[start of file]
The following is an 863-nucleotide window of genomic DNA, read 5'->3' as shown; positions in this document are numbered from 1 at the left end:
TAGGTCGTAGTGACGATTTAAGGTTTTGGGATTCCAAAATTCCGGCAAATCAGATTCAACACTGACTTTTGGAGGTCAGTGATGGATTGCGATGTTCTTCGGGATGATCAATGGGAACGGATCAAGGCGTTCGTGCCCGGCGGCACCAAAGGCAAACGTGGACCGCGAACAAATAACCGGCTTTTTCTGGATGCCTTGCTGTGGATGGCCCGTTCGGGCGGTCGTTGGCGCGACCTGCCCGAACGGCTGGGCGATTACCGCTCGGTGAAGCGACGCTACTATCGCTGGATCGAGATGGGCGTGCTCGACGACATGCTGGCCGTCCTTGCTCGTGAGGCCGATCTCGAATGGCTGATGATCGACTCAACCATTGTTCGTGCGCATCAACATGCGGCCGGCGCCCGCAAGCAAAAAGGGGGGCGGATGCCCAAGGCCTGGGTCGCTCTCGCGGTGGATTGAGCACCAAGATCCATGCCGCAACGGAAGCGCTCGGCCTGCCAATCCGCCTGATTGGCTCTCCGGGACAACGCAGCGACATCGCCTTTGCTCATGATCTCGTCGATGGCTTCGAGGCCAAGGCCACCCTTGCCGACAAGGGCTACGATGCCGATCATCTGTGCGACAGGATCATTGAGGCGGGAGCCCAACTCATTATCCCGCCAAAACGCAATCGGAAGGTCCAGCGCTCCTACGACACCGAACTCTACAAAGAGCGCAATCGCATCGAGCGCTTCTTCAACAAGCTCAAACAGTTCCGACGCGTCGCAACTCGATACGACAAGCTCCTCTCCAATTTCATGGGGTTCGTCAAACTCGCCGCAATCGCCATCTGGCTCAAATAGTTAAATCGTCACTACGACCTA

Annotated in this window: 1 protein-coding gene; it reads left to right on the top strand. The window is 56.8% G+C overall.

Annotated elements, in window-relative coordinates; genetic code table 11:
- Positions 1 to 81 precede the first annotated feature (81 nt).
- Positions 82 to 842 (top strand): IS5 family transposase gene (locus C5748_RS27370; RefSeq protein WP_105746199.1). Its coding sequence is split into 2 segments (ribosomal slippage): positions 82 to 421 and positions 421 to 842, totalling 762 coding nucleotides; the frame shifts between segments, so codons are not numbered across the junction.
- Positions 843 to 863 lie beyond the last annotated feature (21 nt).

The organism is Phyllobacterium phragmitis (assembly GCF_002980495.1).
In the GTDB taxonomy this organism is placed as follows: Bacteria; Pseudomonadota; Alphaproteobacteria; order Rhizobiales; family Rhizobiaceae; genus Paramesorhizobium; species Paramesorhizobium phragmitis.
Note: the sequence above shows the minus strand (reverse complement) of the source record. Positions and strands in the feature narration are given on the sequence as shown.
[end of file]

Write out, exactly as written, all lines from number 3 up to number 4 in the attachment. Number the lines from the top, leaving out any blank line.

Annotated in this window: 1 protein-coding gene; it reads left to right on the top strand. The window is 56.8% G+C overall.

Annotated elements, in window-relative coordinates; genetic code table 11: